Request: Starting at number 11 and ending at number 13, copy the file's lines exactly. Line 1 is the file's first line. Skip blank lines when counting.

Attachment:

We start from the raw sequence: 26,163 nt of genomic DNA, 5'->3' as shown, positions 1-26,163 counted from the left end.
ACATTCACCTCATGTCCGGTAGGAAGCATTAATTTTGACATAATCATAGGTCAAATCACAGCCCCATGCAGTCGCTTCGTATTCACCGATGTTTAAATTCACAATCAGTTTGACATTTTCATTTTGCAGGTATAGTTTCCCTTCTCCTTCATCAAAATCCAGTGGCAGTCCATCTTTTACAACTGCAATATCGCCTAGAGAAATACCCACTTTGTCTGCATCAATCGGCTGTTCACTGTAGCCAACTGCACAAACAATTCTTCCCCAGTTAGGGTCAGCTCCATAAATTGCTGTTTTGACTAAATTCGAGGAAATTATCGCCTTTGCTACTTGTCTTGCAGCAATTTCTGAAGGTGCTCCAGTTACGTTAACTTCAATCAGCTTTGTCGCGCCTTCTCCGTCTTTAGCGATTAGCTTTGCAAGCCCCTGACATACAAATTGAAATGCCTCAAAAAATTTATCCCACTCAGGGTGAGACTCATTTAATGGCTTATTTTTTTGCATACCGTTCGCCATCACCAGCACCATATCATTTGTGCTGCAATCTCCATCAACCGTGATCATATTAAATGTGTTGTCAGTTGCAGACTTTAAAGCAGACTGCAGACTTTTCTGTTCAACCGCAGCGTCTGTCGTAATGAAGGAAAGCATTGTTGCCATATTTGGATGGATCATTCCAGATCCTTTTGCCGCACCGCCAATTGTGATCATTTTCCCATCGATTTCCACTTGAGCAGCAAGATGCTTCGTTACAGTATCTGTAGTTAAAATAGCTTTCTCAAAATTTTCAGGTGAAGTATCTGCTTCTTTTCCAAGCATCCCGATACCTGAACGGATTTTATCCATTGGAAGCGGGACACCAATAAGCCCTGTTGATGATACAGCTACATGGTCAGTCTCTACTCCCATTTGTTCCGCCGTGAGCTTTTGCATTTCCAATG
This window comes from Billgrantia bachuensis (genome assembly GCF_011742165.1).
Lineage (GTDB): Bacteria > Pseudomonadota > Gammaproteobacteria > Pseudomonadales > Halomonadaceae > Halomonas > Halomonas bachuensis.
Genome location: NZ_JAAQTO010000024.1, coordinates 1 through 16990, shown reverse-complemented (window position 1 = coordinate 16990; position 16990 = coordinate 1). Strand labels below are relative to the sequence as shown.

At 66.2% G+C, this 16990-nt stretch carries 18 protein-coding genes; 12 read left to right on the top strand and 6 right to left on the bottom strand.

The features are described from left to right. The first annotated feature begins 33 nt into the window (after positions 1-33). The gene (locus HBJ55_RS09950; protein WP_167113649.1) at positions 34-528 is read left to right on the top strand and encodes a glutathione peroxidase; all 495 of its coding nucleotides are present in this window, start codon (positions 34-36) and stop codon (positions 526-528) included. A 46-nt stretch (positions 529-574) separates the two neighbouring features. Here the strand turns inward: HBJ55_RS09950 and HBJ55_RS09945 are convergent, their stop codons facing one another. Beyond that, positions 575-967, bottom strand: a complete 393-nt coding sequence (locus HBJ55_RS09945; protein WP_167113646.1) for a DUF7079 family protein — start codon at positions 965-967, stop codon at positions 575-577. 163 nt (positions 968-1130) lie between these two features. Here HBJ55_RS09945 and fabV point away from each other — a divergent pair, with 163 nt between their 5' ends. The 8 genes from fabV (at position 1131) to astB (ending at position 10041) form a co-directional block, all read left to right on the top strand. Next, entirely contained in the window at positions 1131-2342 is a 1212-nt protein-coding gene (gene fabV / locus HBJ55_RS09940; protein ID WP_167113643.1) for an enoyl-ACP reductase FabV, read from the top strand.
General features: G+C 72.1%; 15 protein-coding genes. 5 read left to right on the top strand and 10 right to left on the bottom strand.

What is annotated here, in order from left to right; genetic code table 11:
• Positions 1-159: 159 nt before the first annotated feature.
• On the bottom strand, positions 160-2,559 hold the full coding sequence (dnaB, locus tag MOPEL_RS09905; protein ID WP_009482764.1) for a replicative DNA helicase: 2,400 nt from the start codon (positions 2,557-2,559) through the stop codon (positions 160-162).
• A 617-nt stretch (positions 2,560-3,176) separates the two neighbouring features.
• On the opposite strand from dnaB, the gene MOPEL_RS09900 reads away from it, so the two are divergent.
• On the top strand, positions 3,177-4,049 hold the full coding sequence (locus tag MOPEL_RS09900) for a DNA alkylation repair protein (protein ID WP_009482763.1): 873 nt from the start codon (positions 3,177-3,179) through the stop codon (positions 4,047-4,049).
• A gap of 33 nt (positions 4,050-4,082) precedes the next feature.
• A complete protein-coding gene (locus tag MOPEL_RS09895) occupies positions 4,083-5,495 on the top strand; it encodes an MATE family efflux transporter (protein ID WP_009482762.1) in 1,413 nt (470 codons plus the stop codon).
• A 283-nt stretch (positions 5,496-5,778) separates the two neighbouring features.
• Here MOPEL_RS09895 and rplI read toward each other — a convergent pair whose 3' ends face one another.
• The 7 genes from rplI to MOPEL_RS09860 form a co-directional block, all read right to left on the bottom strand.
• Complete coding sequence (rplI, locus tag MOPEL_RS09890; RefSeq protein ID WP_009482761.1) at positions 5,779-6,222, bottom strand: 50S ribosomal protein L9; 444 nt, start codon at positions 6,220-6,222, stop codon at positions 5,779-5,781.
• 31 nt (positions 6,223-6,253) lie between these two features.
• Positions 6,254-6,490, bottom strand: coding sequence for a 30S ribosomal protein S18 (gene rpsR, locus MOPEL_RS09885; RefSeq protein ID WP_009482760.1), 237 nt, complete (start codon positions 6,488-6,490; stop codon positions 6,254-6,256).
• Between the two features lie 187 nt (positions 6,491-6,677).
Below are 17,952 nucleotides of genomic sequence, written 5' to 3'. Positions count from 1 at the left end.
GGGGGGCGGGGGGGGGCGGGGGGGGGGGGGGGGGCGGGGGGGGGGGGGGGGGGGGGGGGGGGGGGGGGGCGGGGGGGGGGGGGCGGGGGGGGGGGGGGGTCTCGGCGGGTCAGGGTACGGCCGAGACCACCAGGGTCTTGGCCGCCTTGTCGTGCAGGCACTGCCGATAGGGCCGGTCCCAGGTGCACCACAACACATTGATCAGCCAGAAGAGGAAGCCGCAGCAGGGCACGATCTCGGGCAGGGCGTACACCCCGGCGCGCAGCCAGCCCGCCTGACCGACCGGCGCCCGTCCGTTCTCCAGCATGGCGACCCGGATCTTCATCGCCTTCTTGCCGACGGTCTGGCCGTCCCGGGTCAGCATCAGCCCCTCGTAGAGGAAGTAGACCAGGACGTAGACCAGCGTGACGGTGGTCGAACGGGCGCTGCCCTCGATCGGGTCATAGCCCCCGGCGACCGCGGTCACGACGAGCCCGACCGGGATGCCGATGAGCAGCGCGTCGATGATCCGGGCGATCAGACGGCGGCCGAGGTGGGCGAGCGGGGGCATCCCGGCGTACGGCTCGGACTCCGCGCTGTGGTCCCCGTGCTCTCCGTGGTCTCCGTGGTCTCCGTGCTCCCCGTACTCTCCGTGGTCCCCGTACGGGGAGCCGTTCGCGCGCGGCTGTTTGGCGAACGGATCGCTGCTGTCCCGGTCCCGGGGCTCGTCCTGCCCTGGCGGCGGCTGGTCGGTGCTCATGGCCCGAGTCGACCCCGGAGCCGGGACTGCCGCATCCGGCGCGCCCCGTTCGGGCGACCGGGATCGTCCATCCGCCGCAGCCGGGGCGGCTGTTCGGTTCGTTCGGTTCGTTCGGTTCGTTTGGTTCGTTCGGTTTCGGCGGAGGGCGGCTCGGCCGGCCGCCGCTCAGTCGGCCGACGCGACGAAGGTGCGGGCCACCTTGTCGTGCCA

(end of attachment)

• On the bottom strand, positions 160-2,559 hold the full coding sequence (dnaB, locus tag MOPEL_RS09905; protein ID WP_009482764.1) for a replicative DNA helicase: 2,400 nt from the start codon (positions 2,557-2,559) through the stop codon (positions 160-162).
• A 617-nt stretch (positions 2,560-3,176) separates the two neighbouring features.
• On the opposite strand from dnaB, the gene MOPEL_RS09900 reads away from it, so the two are divergent.